click to enlarge The state is working on plans to move the Illinois Environmental Protection Agency to White Oaks Mall. - PHOTO BY BRUCE RUSHTON
Photo by Bruce Rushton
The state is working on plans to move the Illinois Environmental Protection Agency to White Oaks Mall.

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MISSED OPPORTUNITY

I think people would have preferred to see the Illinois Environmental Protection Agency move downtown, 700 jobs would be a big boost. Be that as it may, the state paid a lot more for the space than others were willing to pay ("Moving to the mall: State of Illinois buys Sears space," Dec. 3).

Ward 5 Ald. Andrew Proctor said he believes the IEPA could have moved into the old Shop 'n Save on North Grand Avenue. The Sears space at the mall, he said, would have been ideal for a Costco, which he noted has been opening stores in other Illinois cities. When was the last time you saw a two-level Costco?

Did any of the city's elected leaders or the various economic development people at the city and county government bother to look at a map of railroad relocation and ask where the IEPA was going to move? Did any of these economic development people make any kind of presentation to move IEPA downtown? None of them did anything, even though all of them receive public money. This was literally right under their noses that the IEPA was moving, for how many years?

Why doesn't the city council do something to preserve what we have and make Springfield more business-friendly to attract new employment, not chase it away, raising the sales and hotel/motel taxes?

Paul Barker
Via illinoistimes.com

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WHY IS EPA MOVING?

Why does the Illinois Environmental Protection Agency have to move? The building is one to two blocks from the tracks. I thought all the needed property was bought and leveled already. My former house, along with the entire block facing the tracks, was bought, razed and the road rebuilt for this high-speed rail project. This was at North 11th Street and Ridgely Avenue, a couple of blocks from the IEPA. They didn't take out the houses one to two blocks away.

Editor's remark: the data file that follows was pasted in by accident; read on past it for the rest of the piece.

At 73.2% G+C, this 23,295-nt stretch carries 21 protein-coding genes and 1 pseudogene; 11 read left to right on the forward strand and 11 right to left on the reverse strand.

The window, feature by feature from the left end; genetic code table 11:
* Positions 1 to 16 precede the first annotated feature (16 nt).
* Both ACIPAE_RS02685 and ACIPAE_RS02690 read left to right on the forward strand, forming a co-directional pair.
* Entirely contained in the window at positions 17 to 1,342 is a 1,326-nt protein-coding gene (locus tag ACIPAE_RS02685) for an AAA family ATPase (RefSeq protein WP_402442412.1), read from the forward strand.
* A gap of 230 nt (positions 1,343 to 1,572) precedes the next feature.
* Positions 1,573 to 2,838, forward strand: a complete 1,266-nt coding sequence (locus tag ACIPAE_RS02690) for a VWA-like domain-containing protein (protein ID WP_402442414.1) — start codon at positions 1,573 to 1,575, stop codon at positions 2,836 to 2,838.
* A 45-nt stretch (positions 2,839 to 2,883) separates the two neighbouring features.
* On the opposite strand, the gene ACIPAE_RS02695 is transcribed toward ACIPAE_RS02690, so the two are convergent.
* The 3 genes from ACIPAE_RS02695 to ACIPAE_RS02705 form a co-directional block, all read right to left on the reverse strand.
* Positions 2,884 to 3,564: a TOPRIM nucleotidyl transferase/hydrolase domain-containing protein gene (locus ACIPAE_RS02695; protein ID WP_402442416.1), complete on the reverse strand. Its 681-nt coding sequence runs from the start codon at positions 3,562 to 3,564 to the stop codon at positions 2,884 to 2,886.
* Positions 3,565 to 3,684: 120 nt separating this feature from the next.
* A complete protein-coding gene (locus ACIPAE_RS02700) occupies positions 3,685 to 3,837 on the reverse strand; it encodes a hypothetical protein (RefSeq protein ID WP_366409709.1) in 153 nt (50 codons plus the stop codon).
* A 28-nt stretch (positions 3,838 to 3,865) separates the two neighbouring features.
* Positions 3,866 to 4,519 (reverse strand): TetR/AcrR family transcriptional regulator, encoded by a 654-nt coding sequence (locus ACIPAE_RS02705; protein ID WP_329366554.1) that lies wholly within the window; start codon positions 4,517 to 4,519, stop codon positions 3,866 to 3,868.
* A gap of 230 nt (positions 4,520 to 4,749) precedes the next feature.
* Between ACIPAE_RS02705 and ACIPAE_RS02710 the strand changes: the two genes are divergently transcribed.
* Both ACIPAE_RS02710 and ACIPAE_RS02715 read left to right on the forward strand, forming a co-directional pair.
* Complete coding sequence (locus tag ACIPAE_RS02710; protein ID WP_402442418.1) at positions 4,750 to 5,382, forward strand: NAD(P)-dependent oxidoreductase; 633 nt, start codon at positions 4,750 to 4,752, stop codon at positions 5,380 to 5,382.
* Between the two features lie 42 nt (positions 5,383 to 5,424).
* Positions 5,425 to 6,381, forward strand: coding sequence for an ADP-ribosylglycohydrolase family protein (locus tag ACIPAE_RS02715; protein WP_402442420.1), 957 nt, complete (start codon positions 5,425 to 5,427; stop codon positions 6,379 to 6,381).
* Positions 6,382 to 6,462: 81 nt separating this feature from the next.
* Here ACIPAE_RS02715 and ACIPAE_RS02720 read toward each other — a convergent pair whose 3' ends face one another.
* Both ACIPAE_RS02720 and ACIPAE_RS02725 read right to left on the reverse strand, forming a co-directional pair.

My question is, why do they have to do this in the first place?

DeeDee Davison
Via illinoistimes.com

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FOLLOW THE MONEY

I recently read an article from The Center Square by Greg Bishop about the revenue the state is generating from pot sales; over $500 million in cannabis has been sold in Illinois in the last 10 months. There was a breakdown as to where the revenue from this is directed, and it stated that 35% of it goes to general state spending instead of being sent to the backlog of the billions of dollars of bills.

I'm curious how that factors into Governor JB Pritzker's budget. I know he's talking about budget cuts, which have been needed for decades. But before he starts taxing us more, I'm wondering if he could better allocate the money that he has and then also identify how any revenue that is supposed to go to general state spending or the backlog of bills can be monitored to make sure that's actually where it's going.

If I remember correctly, the revenue from gambling was supposed to be at least partially allocated for education and our school systems.  I don't know if that's where the money went.

Illinois seems to have a long history of coming up with solutions that are never implemented. I am wondering where the oversight is for either of these issues.

Patricia Fehr
Springfield

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